The International Criminal Court (ICC) March 4 issued an arrest warrant for Sudanese President Omar al-Bashir, charging him with seven counts of war crimes and crimes against humanity, but declining to charge him with genocide. The warrant had been sought by ICC prosecutor Luis Moreno-Ocampo, who in July filed preliminary charges against al-Bashir alleging genocide, crimes against humanity, and war crimes committed in the Darfur region in violation of Articles 6, 7, and 8 of the Rome Statute. This is the first time the ICC has issued an arrest warrant against a sitting head of state.
The ICC announced last week that they would decide whether to issue an arrest warrant on Wednesday. The announcement came after the New York Times reported last month that the warrant had been issued, leading a court official quickly to issue a denial. In an effort to promote Darfur peace talks, Egypt called on the ICC last week to postpone its decision on the warrant. The African Union has also called for the proceedings against al-Bashir to be delayed. Sudan has said it will disregard the ICC’s ruling. Al-Bashir is accused of systematically targeting and purging the Fur, Masalit, and Zaghawa, three Arabic-speaking ethnic groups, under the pretext of counterinsurgency since 2003. (Jurist, March 4)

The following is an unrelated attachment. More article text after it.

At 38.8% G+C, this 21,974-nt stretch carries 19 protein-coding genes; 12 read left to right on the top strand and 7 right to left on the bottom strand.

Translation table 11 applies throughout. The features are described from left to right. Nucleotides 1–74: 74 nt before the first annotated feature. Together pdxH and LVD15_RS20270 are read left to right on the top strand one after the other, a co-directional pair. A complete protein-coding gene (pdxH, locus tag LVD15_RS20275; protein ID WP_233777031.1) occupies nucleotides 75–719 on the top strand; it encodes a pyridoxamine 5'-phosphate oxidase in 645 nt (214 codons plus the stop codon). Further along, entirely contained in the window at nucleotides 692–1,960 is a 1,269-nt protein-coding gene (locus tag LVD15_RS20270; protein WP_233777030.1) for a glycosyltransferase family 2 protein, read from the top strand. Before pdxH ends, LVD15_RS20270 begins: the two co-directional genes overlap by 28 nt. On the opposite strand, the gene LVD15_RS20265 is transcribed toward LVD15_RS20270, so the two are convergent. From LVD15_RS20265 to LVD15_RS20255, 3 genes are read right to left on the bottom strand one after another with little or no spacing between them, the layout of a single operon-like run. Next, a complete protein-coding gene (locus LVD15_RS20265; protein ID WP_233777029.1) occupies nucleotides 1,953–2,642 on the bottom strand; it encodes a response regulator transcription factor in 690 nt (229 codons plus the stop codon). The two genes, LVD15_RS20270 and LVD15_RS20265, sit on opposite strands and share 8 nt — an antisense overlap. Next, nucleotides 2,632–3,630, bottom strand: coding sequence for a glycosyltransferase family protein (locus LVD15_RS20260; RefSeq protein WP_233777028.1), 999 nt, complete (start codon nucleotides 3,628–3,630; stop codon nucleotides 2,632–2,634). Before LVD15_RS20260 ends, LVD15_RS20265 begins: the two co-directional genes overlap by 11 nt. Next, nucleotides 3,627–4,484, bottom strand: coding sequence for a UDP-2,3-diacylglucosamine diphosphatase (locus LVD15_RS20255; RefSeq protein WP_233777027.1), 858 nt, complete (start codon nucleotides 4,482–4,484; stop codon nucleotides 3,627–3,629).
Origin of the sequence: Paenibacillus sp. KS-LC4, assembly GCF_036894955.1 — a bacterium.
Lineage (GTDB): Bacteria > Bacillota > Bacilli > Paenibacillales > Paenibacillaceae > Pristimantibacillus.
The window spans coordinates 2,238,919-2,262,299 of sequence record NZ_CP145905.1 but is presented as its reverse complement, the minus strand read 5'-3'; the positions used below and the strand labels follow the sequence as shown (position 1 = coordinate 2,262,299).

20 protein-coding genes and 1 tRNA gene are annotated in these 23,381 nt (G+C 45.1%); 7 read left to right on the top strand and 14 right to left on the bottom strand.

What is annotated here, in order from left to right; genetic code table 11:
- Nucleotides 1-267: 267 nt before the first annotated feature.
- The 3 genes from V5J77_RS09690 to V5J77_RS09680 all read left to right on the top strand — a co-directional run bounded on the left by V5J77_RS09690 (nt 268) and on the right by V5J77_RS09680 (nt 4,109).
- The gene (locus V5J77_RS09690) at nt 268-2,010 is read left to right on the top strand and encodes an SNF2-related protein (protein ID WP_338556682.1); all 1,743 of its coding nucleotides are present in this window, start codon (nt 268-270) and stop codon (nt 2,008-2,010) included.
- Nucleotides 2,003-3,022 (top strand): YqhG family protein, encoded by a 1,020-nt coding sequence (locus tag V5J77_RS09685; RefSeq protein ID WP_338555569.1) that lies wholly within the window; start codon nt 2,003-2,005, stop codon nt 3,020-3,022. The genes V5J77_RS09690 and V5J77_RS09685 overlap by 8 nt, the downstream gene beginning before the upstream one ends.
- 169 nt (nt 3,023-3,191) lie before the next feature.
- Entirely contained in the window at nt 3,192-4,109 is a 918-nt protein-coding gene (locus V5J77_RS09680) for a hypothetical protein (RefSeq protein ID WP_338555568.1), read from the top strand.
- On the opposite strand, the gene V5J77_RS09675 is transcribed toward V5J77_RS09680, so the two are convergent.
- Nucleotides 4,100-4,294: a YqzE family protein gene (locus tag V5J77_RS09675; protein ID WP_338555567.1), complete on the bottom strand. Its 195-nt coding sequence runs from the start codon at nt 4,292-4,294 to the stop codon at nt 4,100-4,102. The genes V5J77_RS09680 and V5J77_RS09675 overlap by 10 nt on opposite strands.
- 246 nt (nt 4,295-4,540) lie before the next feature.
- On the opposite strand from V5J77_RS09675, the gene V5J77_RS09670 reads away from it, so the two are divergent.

Sudan and other African countries criticized the issuing the warrant, while Sudan’s opposition leaders, the UN, and Western countries urged Bashir’s government to cooperate with court. In Sudan, Information Minister Kamal Ebeid rejected the court’s authority to issue the warrant, thousands protested in Darfur, and several aid agencies were expelled from the country. Spokesmen for both the AU and Egypt warned that the warrant could disrupt peacekeeping efforts in the country, but Sudan opposition SPLM member Ezekiel Lol Gatkuoth said that actions by the ICC should not interfere with country’s Comprehensive Peace Agreement (CPA).
UN Secretary General Ban Ki-moon urged Sudan to cooperate with the court [press release] and said that UN peacekeepers would remain in the country. The US State Department said that the US supported peace in Sudan and that those responsible for atrocities there should be held accountable. (Jurist, March 4)
See our last post on Sudan.